Later that same month, on 24th November 2005, Baba Santa Singh received a report back from Ranjodh Singh through Uday Singh. The elderly Baba Dyal Singh headed a ten-man, closed forum review committee where all controversial facets of the research were thoroughly discussed. In concluding the forum, Baba Santa Singh gave his unequivocal and full approval by presenting Nidar Singh with a 'Siropa' (robe of honour).
Akali Nihang Baba Santa Singh also ensured that Ranjodh Singh, through Uday Singh, noted a few words of approval in English on an official Buddha Dal letter. Upon Uday Singh explained the nature of the contents to Baba Santa Singh, the Jathedar signed and presented it to Nidar Singh.
In order to ensure proper documentation of the review process, the remaining nine members of the review committee where interviewed after the 'Siropa' ceremony. They stated who they were, why they were present, and their views on Nidar Singh Nihang's research.
Gurdev Nidar Singh Nihang also has excellent relationships with the younger Nihang orders, the Tarna Dals.
In 2007, the well-known British historian and weapon master Mike Loades managed to convince the Discovery Channel USA to film a documentary on the 'chakar' (quoit) in India in a series named Weapon Masters. He had met Nidar Singh a few years earlier at a seminar that took place at the Wallace Collection in London.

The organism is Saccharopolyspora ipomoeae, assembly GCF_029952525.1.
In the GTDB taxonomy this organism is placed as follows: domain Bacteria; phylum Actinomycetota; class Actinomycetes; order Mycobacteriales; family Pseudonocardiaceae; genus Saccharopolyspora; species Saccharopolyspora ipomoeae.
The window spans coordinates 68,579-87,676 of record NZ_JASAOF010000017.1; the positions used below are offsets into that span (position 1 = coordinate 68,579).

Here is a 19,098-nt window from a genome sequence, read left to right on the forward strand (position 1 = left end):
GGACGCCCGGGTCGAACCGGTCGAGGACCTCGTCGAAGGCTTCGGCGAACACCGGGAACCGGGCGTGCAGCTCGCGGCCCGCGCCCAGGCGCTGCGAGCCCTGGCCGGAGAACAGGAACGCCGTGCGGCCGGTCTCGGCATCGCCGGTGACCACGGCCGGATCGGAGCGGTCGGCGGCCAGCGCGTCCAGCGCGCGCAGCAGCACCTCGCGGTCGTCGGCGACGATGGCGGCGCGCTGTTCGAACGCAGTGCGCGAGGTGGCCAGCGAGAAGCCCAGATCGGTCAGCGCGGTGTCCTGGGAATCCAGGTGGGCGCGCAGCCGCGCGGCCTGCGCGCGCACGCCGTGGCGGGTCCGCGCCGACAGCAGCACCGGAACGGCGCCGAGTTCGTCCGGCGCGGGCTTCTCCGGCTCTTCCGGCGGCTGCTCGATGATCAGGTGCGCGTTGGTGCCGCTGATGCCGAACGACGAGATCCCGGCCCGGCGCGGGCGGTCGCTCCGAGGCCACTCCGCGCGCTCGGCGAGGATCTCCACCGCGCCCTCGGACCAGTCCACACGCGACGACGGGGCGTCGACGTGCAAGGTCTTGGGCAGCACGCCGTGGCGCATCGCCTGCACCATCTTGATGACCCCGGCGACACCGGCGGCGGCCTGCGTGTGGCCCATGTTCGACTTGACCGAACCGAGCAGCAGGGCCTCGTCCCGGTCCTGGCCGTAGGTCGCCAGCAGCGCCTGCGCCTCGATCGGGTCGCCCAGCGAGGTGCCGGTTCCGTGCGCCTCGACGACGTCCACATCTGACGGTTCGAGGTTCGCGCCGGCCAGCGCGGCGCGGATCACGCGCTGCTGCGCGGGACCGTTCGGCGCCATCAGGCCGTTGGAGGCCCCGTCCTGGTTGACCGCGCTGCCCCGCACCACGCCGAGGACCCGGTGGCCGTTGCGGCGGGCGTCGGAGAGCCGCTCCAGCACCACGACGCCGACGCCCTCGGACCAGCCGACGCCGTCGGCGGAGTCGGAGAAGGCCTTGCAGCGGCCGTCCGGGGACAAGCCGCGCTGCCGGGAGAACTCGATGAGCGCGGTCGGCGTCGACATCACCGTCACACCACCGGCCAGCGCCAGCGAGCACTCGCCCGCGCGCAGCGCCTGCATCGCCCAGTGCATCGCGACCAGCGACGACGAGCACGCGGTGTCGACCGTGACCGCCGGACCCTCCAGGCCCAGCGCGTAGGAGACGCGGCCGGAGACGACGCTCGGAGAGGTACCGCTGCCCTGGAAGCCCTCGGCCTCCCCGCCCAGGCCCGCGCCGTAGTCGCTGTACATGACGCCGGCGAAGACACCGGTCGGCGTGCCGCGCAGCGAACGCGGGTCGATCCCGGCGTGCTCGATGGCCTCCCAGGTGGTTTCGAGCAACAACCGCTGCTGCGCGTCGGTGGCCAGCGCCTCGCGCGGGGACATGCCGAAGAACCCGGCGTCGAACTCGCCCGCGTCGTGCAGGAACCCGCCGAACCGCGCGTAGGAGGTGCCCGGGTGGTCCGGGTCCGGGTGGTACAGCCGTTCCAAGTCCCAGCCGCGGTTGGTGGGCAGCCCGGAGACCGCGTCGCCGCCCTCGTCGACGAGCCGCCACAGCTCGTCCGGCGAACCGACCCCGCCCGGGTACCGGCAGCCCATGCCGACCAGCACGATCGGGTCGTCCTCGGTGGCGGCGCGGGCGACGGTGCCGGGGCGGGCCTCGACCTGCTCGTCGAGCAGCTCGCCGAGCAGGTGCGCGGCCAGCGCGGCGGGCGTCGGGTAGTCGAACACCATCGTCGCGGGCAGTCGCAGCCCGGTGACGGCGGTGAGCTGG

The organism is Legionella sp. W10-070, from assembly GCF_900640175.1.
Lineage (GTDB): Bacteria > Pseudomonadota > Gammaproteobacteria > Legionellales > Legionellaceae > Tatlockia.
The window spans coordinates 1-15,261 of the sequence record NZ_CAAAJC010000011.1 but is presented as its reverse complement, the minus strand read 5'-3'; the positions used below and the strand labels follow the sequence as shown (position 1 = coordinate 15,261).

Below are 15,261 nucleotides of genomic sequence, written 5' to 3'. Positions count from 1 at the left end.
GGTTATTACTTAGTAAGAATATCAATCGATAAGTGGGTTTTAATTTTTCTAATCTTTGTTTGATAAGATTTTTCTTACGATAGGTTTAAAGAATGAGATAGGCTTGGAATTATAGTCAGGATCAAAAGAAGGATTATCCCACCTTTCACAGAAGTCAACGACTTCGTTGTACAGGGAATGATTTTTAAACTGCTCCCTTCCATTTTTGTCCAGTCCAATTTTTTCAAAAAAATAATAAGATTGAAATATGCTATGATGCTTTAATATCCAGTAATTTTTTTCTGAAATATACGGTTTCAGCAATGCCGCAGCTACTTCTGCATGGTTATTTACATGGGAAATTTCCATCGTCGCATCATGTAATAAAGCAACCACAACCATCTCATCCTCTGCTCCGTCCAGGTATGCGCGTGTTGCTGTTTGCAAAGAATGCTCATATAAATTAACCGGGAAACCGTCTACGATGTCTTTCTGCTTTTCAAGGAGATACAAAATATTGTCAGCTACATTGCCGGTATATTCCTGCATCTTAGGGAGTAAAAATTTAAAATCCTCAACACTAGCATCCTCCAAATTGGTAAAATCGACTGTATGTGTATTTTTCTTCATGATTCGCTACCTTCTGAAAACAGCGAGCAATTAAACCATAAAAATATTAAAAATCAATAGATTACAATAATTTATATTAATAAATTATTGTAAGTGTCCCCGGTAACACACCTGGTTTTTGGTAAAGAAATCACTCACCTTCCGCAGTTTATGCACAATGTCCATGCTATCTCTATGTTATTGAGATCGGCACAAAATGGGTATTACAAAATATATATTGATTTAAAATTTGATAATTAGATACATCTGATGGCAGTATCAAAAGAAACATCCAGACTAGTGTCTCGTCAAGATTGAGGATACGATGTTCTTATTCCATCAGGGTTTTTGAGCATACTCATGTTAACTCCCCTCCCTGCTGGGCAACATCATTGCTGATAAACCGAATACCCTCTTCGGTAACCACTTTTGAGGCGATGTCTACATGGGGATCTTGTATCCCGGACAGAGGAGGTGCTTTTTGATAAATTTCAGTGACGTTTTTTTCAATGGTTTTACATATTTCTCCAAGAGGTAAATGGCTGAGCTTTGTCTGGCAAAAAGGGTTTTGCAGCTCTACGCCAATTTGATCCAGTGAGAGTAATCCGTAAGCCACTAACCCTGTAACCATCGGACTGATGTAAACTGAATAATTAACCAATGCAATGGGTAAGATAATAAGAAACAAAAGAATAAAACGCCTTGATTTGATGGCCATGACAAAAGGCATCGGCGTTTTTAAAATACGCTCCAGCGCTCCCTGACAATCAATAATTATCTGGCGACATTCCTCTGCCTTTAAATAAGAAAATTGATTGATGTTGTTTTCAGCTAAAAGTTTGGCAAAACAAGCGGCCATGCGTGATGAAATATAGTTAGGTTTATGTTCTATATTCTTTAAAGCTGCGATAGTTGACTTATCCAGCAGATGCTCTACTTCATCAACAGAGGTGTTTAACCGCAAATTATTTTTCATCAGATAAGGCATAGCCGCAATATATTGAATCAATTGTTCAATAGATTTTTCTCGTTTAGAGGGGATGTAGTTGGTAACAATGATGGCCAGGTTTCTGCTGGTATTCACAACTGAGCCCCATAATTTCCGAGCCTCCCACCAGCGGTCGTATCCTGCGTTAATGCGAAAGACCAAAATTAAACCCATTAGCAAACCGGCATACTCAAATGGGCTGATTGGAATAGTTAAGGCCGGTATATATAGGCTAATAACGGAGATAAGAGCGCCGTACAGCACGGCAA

In order to ensure support for this documentary from the Nihangs in India, Nidar Singh contacted all the major Akali Nihang Dals prior to his arrival. All appeared to be going according to plan, however, a day before Nidar Singh was to fly off to India, all anarchy was let loose in the ranks of the Buddha Dal. Two opposing factions had been involved in an intense fire fight, resulting in four members of Jathedar Balbir Singh's family being tragically killed. The Buddha Dal was to be the star of the documentary; this was not going to be the case any longer. After a great deal of effort and tireless negotiating, Nidar Singh managed to get the elderly Nihang leader Baba Daya Singh Bidhi Chandia onto his side. In doing so, he managed to provide the impetus which would see the Baba Bakala and Bidhi Chandia Nihangs fully participated in this documentary.